Mr. DeRienzo has been published in local, national and international community development, real estate and civic publications. In 2008, The Concept of Community, Lessons from the Bronx, was published by IPOC Press. A second book, (Building Homes/Building Community) was published in June 2021 along with a third book (Preventing the Next American Civil War, How Culture, Community and Democracy Frame Human Progress), available through Barnes & Noble. A fourth book, Coming of Age in an Era of Political Apostacy, is currently with a publisher but the Introduction and Chapters can be found on the blog page of my website (, along with information about the other book publications.

Program Overview: Rebecca Lurie, Community and Worker Ownership Project, School for Labor and Urban Studies, City University of New York

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Rebecca Lurie is currently on faculty with the Urban Studies Department and the founder of the Community and Worker Ownership Project at the City University of NY School for Labor and Urban Studies. She was a founding member of the worker-owned cooperative, New Deal Home Improvement Company and City Roots Contractors Guild. She began her working career as a union carpenter and transitioned into worker education through the union’s apprenticeship program and the construction industry. Using a sector approach for understanding industries and businesses and their employment needs, she has remained dedicated to inclusive community economic development. Rebecca has collaborated on numerous initiatives in NYC, including pre-apprenticeship programs, a Bronx green jobs network, a kitchen business incubator and the design of Best for NYC. She was a founding member of the board of the Bronx Cooperative Development Initiative, is secretary of the board of the Democracy at Work Institute and serves on the executive committee of the Union Coop Council/US Federation of Worker Coops. She is Trustee Emerita with the Brooklyn Society for Ethical Culture. She holds a Master’s in Organizational Change Management from The New School, a certificate in Adult Occupational Education from CUNY and is certified in Permaculture Urban Design. She is a native New Yorker raised by a fervent activist with the DNA and tireless passion for social justice.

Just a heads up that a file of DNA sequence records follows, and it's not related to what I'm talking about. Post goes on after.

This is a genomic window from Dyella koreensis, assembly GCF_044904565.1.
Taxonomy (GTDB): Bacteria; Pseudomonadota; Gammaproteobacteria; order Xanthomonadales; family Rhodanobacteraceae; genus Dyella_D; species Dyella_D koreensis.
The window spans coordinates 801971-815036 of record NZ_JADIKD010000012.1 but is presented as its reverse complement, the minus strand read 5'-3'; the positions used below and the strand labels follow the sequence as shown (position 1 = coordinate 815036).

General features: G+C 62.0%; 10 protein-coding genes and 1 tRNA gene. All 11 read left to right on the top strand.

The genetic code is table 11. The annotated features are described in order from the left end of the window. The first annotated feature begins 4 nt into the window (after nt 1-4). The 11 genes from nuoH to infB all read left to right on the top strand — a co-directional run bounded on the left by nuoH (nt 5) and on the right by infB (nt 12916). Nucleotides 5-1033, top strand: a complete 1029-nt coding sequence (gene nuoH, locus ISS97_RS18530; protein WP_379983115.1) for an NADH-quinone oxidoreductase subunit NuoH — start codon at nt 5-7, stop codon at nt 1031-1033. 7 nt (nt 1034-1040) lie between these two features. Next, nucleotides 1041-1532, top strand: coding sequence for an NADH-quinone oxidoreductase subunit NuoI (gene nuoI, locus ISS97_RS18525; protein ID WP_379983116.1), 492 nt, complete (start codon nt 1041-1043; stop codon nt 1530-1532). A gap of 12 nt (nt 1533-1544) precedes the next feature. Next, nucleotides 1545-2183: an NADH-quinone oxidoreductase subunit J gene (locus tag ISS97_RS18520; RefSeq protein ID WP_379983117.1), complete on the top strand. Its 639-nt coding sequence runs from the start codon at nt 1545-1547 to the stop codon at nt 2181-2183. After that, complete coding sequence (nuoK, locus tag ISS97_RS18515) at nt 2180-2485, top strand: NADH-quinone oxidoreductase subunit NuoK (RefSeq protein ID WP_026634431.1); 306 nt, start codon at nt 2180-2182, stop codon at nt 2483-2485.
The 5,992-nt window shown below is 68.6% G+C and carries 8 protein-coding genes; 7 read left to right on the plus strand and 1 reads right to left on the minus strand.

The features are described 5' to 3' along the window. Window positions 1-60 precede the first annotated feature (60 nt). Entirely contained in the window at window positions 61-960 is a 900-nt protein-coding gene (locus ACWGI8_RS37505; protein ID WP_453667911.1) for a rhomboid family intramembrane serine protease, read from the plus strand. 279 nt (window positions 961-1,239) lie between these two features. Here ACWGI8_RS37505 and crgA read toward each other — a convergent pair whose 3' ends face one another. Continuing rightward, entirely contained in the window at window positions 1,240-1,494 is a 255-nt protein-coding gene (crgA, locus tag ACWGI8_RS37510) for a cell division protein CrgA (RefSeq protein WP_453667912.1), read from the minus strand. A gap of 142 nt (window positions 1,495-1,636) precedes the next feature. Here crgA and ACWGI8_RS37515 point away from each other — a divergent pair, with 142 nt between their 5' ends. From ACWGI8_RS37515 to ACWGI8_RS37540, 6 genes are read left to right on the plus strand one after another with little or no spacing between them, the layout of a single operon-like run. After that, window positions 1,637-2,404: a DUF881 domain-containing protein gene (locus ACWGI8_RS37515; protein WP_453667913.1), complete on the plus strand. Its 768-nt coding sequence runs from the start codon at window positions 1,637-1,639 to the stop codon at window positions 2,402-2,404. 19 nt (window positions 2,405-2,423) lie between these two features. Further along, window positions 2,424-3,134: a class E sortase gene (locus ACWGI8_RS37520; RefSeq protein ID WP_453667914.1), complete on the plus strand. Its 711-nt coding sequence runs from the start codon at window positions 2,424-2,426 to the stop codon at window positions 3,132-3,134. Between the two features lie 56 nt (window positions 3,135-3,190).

Moderator: Dr.Jacqueline Mondros, Professor and Dean Emeritus Stony Brook University School of Social Welfare –

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Dr. Jacqueline B. Mondros, D.S.W., is Professor and Dean Emeritus of the School of Social Welfare where she was also Assistant Vice President of Social Determinants of Health at Stony Brook University SUNY. She is past president of the National Deans and Directors of Social Work and co-director of the Leadership Academy for Deans and Directors of Social Work.

Dr. Mondros received her masters and doctorate from University of Pennsylvania. Her research interests are in the study of urban neighborhoods and she has written extensively on community social services, community development, and community organization. She is the recipient of numerous grant awards, most recently in the area of aging in place. The second edition of her co-authored text, Organizing for Power and Empowerment: The Fight for Democracy, an internationally recognized textbook in community organizing, will be published in December 2022.